Create a Post
cancel
Showing results for 
Search instead for 
Did you mean: 
Highlighted
Iron

Hide NAT - Do i need proxy ARP as well?

Hi Everyone,

I have configured a handful of Hide NATs for a list of 8 internal IP addresses behind which multiple hosts will reside. These addresses will need to have outbound internet access.

I have configured the objects and also the Hide NAT as shown.  My upstream "user" says it's not working and that i need to configure proxy ARP for these IPs.  I see this traffic going out to the internet OK.

Capture.JPG

Capture2.PNG

Have i done everything correctly?

 

 

0 Kudos
3 Replies
Highlighted

The need of manual proxy ARP depends on some factors.

First of all if the NAT IP is part of the relevant interface subnet. If not, proxy ARP is not needed but a return-route.

If it is part of the subnet, then proxy ARP is needed, but if global properties are defined correctly by using automatic NAT (configured on objects) will create the relevant proxy ARP for you.

 
 

 

 
Highlighted

Were the 8 NAT addresses "plucked" from the so-called dirty segment between the firewall's external interface and your Internet perimeter router?  If so proxy ARPs are needed but assuming "Automatic ARP Configuration" is checked on the NAT Global Properties it should create them for you when you use the Automatic NAT setup (which is what you are doing).  Run command fw ctl arp to see what addresses the firewall believes it needs to provide proxy ARP service.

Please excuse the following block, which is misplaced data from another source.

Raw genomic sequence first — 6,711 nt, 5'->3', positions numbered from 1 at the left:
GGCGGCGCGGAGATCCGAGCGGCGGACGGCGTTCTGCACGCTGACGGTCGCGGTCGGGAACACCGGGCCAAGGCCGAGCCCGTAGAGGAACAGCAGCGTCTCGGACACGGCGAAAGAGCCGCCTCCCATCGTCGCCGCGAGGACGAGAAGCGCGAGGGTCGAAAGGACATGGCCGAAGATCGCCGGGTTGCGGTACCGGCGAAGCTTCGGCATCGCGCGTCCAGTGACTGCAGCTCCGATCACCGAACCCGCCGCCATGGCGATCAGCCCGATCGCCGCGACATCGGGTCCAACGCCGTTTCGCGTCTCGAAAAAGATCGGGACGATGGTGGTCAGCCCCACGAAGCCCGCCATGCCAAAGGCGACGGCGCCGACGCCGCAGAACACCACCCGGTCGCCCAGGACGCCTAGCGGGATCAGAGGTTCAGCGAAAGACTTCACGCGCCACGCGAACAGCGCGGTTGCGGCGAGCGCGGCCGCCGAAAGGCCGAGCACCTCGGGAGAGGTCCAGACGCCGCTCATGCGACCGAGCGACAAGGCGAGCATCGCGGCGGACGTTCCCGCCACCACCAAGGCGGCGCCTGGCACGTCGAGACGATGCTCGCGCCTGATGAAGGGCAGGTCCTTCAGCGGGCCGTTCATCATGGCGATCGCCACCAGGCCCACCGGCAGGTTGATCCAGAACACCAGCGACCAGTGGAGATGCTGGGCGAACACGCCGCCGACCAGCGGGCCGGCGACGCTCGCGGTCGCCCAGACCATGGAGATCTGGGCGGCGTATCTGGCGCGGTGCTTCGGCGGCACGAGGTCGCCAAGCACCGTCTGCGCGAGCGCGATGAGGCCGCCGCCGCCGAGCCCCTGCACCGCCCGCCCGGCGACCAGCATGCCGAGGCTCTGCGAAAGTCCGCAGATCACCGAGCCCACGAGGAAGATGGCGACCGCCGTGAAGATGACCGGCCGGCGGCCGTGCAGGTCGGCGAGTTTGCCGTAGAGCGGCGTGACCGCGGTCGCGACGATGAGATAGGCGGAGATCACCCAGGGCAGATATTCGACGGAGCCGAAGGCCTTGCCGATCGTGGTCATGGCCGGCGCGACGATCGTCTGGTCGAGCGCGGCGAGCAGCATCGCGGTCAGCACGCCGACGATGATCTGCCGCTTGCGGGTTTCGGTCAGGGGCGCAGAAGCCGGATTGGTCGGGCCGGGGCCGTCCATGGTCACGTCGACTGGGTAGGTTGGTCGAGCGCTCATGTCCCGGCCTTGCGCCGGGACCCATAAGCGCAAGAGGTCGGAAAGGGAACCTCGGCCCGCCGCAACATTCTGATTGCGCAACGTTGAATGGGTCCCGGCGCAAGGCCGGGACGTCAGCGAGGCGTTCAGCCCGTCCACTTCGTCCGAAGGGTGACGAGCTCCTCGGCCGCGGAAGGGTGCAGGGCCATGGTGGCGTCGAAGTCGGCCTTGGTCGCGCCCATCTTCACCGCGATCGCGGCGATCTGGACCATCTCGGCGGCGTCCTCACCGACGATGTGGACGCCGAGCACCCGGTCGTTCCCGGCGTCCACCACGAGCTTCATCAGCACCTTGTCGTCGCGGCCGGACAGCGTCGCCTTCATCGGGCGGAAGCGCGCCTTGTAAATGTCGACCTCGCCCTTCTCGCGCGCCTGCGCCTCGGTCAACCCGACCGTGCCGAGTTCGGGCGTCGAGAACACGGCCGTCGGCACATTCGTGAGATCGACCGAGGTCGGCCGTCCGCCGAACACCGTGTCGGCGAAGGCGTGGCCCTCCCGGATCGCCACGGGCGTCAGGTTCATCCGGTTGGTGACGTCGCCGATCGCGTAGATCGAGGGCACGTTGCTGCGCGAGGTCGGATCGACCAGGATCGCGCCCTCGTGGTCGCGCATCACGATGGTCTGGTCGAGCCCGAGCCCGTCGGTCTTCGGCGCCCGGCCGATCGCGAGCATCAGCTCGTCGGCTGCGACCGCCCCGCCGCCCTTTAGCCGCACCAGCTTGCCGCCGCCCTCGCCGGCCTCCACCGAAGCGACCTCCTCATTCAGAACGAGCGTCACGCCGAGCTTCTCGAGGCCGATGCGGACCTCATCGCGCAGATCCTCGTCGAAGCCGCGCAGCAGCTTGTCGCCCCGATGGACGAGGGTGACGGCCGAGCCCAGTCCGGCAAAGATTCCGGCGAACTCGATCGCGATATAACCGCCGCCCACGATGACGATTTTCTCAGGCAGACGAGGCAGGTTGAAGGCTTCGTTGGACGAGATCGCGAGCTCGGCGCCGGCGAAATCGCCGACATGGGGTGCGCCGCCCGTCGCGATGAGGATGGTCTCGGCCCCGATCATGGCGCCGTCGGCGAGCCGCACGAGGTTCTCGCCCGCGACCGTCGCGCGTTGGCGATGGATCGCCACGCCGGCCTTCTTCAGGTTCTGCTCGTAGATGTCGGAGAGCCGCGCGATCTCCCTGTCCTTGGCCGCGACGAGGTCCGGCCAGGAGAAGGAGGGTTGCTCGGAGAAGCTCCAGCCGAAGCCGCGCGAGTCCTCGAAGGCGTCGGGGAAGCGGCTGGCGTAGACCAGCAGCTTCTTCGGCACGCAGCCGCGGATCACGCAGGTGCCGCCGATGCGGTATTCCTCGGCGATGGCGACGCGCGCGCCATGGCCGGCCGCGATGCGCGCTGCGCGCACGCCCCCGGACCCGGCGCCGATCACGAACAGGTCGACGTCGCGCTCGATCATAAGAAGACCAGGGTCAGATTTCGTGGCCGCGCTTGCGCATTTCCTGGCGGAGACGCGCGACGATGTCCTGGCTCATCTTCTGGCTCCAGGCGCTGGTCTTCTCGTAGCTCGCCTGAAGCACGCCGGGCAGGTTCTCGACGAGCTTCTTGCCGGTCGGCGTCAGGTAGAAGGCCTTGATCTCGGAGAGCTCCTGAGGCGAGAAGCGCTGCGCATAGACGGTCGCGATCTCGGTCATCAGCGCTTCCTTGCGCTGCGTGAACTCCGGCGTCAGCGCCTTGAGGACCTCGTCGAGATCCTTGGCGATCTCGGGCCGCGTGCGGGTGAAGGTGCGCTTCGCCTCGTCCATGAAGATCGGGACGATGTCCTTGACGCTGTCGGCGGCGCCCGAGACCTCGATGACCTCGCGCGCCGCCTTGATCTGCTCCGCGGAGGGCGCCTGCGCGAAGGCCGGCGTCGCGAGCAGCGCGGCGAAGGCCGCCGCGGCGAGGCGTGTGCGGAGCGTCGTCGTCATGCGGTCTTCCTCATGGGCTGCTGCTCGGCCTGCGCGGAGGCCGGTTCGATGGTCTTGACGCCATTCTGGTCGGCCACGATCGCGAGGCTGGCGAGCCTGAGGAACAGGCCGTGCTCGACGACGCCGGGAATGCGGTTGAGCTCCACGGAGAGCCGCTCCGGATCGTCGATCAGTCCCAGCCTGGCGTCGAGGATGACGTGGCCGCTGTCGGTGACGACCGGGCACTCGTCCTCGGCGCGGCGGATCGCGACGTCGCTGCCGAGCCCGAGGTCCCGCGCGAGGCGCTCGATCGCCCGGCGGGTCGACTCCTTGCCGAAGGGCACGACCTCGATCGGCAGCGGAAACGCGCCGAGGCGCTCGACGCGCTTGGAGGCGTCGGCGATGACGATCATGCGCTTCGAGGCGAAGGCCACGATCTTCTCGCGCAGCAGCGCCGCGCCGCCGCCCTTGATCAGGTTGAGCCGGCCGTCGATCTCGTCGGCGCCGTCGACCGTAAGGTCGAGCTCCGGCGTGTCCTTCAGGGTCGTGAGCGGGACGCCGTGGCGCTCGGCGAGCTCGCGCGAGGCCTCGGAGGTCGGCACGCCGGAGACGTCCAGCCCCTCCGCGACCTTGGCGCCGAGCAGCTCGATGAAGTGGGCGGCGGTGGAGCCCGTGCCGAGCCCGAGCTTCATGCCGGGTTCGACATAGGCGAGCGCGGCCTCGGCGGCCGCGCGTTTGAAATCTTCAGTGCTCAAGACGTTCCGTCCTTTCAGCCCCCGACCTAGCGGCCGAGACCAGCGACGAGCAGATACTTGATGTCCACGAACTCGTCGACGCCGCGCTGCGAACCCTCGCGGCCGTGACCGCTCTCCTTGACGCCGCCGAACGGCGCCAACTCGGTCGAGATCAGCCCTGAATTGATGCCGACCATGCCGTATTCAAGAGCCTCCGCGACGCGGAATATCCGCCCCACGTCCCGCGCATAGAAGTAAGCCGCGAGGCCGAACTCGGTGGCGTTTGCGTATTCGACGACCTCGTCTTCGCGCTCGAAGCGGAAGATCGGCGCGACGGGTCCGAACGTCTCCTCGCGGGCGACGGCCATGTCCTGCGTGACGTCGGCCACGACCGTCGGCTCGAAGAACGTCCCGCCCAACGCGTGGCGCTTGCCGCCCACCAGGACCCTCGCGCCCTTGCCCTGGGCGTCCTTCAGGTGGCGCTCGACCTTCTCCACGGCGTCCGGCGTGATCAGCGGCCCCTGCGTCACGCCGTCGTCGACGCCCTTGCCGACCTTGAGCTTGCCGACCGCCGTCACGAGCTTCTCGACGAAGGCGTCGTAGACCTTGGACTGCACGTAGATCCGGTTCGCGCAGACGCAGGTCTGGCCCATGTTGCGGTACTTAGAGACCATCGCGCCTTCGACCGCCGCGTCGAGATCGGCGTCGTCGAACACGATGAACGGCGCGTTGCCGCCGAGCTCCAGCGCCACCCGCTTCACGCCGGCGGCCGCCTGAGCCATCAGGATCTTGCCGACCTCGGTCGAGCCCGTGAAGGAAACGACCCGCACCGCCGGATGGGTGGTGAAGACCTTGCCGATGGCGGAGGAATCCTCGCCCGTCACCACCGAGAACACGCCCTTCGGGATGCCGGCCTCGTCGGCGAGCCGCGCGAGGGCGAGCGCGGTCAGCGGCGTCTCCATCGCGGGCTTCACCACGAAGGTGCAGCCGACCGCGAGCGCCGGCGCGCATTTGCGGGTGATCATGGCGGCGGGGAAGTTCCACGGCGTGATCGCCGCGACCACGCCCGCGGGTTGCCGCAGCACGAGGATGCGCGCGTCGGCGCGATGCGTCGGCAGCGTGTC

If the 8 addresses are not "plucked" and there is a different transit subnet in use on the dirty segment, proxy ARP is not needed but then these 8 addresses need to be properly routed inbound to your firewall via the transit subnet.  The Internet perimeter router needs a static route for these addresses/subnet pointing to the outside IP address of the firewall.  This assumes of course that these 8 addresses are actually being correctly routed to you over the Internet in the first place, to confirm try to traceroute to one of these addresses from somewhere else on the Internet outside the firewall.  Does it seem to be coming your way?  How far is it getting to you?

Book "Max Power 2020: Check Point Firewall Performance Optimization" Third Edition
Now Available at www.maxpowerfirewalls.com
Highlighted
Iron

The NATted public addresses are part of the internet-facing /26

The RFC1918 inside addresses are part of an attached (VLAN) subnet.

I do have the NAT & ARP box ticked in global settings.

I do appear to have an entry for one of the NATs in "fw ctl arp"

I think, against all the odds, that i have done my set up correctly and the problem is upstream...

Thanks everyone.

0 Kudos